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Influenza A (H1N1): the first hit for transfusion-related acute lung injury?

Introduction

Transfusion-related acute lung injury (TRALI) is the leading cause of transfusion-related fatalities [1]. A two-hit hypothesis has been proposed for TRALI. The first hit is underlying patient factors, resulting in adherence of primed neutrophils to the pulmonary endothelium, such as severe pneumonia due to influenza A H1N1. The second hit is caused by mediators in the blood transfusion that activate the endothelial cells and pulmonary neutrophils, resulting in capillary leakage and subsequent pulmonary edema [2]. TRALI is a clinical diagnosis with the following criteria: acute onset within 6 hours of blood transfusion, PaO2/FIO2 ratio <300 mmHg, or worsening of the P:F ratio, bilateral infiltrative changes on chest radiograph, no sign of hydrostatic pulmonary edema (pulmonary arterial occlusion pressure ≤18 mmHg or central venous pressure ≤15 mmHg) and no other risk factor for acute lung injury [2].

Methods

We describe a fatal TRALI in a patient with influenza A (H1N1), suggesting a relationship between a first-hit lung injury followed by the second lung impairment after blood transfusions.

Results

We report a 57-year-old female, without a previous medical record. She had an acute onset of fever, cough, muscle pain and progressive dyspnea leading to acute respiratory distress syndrome. The test for influenza A H1N1 was positive. She was recovering, but on day 12 of admission, after 1 hour of platelet transfusion, she started with intensive tachycardia, dyspnea and hypoxemia. Her mechanical ventilation parameters increased dramatically. She was in plan for extubation with FiO2 of 30% and positive end-expiratory pressure of 8, which became 100% and 14 respectively. The P:F ratio dropped to 62. Her leukocytes were 10.6 × 109/l a few hours earlier and went down to 1.5 × 109/l after the onset. Previous lactate was normal, but jumped to 42 mg/dl. She was free of vasopressors and after the offending transfusion went through refractory shock and died approximately 24 hours after the blood transfusion.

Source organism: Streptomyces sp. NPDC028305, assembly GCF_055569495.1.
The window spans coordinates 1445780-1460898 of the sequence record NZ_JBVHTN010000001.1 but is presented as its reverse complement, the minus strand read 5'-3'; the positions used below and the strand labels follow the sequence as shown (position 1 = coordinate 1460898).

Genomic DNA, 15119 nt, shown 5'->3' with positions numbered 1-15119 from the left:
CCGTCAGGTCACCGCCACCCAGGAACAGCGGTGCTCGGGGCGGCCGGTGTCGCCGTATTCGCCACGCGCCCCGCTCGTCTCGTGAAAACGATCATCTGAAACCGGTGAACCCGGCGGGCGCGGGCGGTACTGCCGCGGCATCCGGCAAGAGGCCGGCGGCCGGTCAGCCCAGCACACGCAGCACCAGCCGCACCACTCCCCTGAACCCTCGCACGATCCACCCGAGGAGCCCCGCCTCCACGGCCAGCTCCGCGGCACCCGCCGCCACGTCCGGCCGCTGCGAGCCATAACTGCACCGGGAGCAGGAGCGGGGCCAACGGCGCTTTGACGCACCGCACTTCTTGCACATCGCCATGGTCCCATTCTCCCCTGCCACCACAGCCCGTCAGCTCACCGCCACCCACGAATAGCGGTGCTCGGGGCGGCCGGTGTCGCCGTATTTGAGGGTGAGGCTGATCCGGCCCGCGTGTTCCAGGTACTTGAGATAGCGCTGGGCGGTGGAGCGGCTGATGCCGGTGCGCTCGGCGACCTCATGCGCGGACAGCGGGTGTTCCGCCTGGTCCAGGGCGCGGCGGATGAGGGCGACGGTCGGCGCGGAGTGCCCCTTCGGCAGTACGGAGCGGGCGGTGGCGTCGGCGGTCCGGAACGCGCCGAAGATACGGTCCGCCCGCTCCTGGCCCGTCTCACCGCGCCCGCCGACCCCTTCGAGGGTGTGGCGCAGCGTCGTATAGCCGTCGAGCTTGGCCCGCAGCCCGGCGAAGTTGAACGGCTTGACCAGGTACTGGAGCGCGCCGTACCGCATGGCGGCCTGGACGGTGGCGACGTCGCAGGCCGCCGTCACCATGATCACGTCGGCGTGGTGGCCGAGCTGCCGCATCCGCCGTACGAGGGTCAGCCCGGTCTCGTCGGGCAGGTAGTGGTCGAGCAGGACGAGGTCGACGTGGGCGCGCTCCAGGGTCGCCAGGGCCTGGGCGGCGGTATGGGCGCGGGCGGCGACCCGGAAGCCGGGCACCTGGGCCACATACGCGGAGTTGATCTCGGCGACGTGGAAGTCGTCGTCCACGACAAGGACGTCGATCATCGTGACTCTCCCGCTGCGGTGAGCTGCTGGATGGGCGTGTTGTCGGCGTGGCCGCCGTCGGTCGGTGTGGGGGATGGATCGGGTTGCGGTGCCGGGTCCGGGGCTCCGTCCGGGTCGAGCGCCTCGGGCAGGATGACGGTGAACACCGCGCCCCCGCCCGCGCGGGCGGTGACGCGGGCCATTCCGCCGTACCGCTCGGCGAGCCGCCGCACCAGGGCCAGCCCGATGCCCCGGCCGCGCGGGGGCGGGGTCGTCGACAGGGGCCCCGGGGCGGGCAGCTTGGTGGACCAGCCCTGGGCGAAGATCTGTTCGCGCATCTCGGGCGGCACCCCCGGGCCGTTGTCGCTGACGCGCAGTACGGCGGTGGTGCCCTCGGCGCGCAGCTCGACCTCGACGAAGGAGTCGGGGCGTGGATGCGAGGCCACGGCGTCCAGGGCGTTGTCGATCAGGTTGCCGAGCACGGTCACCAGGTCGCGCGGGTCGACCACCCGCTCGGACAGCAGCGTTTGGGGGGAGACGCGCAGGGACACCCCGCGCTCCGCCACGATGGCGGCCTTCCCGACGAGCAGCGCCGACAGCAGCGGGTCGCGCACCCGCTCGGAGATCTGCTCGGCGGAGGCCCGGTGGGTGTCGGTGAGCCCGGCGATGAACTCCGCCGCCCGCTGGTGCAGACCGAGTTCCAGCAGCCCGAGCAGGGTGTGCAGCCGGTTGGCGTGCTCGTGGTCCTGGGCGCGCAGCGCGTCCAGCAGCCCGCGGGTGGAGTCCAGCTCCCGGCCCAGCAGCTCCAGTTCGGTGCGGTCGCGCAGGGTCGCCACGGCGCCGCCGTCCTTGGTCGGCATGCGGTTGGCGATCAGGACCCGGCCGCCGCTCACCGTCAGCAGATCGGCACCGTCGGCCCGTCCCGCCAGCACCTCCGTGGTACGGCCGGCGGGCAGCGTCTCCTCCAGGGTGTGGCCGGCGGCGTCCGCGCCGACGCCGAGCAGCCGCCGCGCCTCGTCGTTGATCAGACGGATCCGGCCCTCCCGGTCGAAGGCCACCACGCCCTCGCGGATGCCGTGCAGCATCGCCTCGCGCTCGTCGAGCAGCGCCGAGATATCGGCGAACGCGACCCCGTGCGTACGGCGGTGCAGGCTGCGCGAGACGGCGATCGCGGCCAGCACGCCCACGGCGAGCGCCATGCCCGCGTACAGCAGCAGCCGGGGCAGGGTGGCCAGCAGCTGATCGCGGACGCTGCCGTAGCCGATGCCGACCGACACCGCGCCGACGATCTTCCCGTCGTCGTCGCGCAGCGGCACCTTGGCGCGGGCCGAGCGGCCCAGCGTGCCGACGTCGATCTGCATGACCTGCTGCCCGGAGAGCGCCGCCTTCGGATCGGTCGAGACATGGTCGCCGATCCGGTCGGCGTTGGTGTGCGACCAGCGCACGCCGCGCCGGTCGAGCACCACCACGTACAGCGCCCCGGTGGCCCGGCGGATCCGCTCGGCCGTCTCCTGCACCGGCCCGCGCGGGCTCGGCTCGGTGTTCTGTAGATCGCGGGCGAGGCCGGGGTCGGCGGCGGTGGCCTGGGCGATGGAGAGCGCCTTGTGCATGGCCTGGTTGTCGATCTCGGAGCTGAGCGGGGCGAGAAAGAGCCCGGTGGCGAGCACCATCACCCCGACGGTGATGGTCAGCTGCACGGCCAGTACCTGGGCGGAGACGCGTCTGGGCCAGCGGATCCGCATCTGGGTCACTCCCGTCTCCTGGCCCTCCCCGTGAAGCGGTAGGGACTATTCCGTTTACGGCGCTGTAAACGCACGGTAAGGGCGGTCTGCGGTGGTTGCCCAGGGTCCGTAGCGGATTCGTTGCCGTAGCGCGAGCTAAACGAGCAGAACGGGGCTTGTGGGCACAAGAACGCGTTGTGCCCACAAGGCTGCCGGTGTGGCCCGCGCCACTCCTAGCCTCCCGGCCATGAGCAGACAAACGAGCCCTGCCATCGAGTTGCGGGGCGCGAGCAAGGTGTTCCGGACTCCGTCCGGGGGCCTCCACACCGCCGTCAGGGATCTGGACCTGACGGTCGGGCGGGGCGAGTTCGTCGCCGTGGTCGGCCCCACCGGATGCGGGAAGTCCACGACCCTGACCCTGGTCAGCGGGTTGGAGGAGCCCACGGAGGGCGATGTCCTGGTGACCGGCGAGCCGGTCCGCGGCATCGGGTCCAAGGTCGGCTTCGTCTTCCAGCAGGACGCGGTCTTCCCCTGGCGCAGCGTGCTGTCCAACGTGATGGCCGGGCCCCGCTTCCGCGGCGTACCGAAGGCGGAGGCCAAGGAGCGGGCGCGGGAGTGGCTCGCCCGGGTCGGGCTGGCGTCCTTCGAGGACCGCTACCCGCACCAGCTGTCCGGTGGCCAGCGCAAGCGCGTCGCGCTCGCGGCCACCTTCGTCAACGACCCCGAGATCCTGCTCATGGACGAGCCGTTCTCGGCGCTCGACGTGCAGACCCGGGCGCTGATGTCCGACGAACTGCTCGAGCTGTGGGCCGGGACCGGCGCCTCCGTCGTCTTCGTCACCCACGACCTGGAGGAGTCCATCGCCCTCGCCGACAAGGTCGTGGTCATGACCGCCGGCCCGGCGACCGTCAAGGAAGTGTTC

Conclusion

For our knowledge this is the first case reported of TRALI in an influenza A (H1N1) patient. Although blood transfusion can be life saving, it also can be a life-threatening intervention. Prevention is still the best hit.

References

  1. 1.

    Toy P, et al.: Transfusion-related acute lung injury: definition and review. Crit Care Med 2005, 33: 721-726. 10.1097/01.CCM.0000159849.94750.51

  2. 2.

    Kleinman S, et al.: Toward an understanding of transfusion-related acute lung injury: statement of a consensus panel.Transfusion 2004, 44: 1774-1789. 10.1111/j.0041-1132.2004.04347.x

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Author information

Correspondence to F Piza.

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Piza, F., Carvalho, F., Li, H. et al. Influenza A (H1N1): the first hit for transfusion-related acute lung injury?. Crit Care 18, P114 (2014). https://doi.org/10.1186/cc13304

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Keywords

  • Influenza
  • Blood Transfusion
  • Pulmonary Edema
  • Acute Lung Injury
  • Refractory Shock